Unlike many app creators, mobile development studio Sago Mini has carved out a unique niche in Apple’s crowded iOS App Store: simple games designed from the ground up for children.
The Toronto-based studio behind popular children’s iOS games such as Town, Puppy Preschool, Holiday Trucks, Trucks and Diggers and the aptly named Planes, sits in a league of its own in the App Store, amassing an impressive 20 million downloads, with 2.5 million active users across 30 different titles, with some paid and free-to-play offerings. Also, unlike many app developers, most of Sago Mini’s player base is primarily on the iPad, amounting to approximately two-thirds of all its users.
“We develop apps that are very much for the fun of it”
Jason Krogh, Sago Mini’s CEO, describes his studio’s titles as the type of games you have to “feel your way though,” a shift from the way many mobile video games are typically structured that he says is intentional. Krogh believes that the way many children figure out how to play is through experimentation and trying new things, and this is the same feeling his studio aims to evoke with its games.
“We’re a digital toy studio, so we actually develop apps for young children ages two to four. This is actually a very interesting, unique market. We’ve been doing this for about four years and have published about 20 titles during this time… We develop apps that are very much for the fun of it with open-ended play,” said Krogh.
Even the studio’s recently launched physical toys — which don’t directly interact with Sago Mini titles like many so-called ‘toys-to-life’ franchises — are developed by the small independent studio in-house. Rather than opting for the NFC connected route of blockbuster series like Lego Dimensions or Skylanders, Sago Minis’ toys, which consist of stuffed animals and play sets, are just finely crafted physical toys. This harkens back to a begone era before almost all children’s toys were expected to be ‘connected’ in some way, whether through Bluetooth, Wi-Fi or NFC.
Developing an app for children, however, is a very different process from creating one that targets a more general audience, according to Krogh.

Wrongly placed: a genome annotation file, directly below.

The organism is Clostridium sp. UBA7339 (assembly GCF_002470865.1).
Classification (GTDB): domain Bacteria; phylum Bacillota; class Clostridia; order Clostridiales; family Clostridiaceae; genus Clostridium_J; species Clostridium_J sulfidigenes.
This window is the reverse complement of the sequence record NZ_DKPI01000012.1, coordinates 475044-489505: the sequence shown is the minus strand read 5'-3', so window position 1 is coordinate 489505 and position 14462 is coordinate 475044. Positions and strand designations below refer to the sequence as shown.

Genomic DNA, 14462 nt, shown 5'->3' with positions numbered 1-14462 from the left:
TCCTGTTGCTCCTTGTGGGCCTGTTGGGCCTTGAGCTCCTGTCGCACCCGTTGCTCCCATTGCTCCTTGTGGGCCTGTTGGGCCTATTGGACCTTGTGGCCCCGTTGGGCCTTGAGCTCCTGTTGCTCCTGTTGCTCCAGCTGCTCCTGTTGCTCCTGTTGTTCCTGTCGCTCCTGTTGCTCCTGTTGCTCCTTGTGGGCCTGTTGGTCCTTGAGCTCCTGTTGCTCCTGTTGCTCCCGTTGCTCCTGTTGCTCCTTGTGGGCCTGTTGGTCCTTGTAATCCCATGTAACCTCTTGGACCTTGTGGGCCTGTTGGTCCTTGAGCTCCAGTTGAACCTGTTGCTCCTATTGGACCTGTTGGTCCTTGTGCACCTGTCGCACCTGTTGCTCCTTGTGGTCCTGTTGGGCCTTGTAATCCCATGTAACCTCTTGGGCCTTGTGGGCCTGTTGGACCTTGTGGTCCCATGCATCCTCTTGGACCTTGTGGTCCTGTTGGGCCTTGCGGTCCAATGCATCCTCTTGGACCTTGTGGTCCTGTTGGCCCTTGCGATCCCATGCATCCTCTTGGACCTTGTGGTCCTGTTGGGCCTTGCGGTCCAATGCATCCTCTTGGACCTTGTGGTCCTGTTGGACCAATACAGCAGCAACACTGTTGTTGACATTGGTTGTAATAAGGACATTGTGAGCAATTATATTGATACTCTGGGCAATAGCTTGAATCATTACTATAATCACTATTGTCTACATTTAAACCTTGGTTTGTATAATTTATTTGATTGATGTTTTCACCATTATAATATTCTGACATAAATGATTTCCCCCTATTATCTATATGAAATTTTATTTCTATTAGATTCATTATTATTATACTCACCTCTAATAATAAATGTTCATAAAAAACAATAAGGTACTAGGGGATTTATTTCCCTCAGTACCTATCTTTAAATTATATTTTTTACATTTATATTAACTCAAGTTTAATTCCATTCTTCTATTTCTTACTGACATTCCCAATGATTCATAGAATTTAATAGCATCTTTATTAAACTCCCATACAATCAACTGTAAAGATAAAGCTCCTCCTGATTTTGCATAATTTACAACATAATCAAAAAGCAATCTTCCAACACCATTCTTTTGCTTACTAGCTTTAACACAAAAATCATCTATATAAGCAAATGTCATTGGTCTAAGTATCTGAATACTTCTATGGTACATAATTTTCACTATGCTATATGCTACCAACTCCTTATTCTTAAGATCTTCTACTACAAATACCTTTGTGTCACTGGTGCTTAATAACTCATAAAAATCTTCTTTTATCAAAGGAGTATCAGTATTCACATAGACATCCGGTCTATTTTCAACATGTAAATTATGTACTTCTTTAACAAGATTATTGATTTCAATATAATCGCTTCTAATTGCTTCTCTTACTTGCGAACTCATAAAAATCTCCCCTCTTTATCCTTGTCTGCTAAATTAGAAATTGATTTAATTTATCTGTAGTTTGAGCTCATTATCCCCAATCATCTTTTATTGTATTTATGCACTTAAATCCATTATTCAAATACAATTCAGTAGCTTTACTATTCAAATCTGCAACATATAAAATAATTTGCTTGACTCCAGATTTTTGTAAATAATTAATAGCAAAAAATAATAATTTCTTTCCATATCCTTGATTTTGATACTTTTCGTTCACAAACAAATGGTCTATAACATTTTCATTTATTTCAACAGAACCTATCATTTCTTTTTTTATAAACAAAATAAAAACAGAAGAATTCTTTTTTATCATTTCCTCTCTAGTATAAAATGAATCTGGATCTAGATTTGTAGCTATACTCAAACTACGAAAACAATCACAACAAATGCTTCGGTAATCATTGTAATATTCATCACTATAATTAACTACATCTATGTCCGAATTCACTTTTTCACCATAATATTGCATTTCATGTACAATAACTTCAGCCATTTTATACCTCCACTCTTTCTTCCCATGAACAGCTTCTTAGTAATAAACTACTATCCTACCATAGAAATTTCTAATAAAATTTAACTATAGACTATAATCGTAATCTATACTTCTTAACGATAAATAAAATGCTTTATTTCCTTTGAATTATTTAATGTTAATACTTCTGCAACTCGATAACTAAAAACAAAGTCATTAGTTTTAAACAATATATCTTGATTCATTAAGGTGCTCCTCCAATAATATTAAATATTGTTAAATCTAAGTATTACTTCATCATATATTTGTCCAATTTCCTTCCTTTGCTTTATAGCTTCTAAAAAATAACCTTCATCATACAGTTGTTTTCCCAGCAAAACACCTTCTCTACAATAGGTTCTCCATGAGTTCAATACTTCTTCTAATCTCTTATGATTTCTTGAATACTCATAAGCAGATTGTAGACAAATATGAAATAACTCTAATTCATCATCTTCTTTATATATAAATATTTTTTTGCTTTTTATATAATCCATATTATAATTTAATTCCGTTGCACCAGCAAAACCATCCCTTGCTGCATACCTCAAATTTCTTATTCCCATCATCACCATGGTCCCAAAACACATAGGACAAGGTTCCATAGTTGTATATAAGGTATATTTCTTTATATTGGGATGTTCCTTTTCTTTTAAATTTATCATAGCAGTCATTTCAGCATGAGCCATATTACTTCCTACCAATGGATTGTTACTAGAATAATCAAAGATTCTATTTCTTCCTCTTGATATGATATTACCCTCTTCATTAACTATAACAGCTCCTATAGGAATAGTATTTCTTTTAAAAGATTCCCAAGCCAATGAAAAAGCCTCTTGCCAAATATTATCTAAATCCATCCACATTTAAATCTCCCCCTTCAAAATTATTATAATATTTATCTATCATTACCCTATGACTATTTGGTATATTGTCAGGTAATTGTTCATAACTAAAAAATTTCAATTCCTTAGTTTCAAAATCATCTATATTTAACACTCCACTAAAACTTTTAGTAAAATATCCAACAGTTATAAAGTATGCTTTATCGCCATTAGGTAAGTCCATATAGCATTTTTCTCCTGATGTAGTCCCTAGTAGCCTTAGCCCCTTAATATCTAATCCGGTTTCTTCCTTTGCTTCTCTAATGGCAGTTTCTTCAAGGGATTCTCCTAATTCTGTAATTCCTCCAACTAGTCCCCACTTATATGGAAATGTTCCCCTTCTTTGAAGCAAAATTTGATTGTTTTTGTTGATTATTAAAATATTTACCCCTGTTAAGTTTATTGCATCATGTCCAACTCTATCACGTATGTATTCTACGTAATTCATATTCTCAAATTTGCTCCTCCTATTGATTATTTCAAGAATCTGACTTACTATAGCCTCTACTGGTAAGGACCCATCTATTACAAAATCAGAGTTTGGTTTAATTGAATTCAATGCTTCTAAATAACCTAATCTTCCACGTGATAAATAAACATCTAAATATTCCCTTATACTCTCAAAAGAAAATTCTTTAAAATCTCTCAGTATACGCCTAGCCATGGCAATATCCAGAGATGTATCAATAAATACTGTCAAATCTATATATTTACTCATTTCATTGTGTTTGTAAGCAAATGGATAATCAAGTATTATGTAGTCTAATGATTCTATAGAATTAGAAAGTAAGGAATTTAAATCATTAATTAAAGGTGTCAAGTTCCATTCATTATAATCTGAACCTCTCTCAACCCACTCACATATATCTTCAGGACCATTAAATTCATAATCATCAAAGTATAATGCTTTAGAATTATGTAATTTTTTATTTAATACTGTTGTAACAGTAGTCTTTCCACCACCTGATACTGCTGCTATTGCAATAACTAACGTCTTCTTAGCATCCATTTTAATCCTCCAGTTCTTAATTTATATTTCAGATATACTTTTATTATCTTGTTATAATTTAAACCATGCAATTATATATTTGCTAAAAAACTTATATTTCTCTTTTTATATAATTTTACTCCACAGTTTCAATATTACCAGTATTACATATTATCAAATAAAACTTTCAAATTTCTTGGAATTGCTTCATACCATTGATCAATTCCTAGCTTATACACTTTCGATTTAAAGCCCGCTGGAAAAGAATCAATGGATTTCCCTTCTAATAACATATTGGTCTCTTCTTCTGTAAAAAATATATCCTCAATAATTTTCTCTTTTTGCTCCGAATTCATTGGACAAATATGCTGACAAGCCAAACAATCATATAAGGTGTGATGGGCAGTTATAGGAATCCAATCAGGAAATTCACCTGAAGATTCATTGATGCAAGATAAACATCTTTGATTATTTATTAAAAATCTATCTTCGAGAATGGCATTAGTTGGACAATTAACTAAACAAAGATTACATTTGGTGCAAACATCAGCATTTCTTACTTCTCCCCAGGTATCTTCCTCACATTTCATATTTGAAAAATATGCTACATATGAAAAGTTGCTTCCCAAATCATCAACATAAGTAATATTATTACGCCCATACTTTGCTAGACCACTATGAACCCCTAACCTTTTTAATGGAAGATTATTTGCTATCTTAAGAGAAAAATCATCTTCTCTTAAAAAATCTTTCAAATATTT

“Most people have pretty fuzzy memories of when they were three years old. Our audience really can’t read. Instructions aren’t going to be of use. They like to feel their way through things and sort of experiment, so I always consider our work sort of a lean version of UX (user experience) design… We looked at the way kids play with physical toys and we kind of replicate a lot of that stuff in digital form,” said Krogh.
In terms of Apple’s World Wide Developers Conference (WWDC), Krogh says that the event is “a very good chance to reorient ourselves with what Apple is working on.” Whether it’s the launch of a new version of iOS that has the potential to add unique functionality to Sago Mini’s future or current projects, or an entirely new platform, attending Apple’s annual developer conference gives the small, Canadian developer integral insight into the platform it creates content for.
Krogh says that moving forward, his studio plans to launch a subscription service related to its various games and hopes to connect with other developers at this year’s WWDC who are already offering similar features to their customers.
Sago Mini is also planning an expansion into the European market as well, so meeting with Apple’s international marketing team is also a goal for the developer when it comes to WWDC 2017.
In this ongoing series of features, leading up to Apple’s 2017 World Wide Developer Conference (WWDC) MobileSyrup will highlight key Canadian developers headed down to the annual event.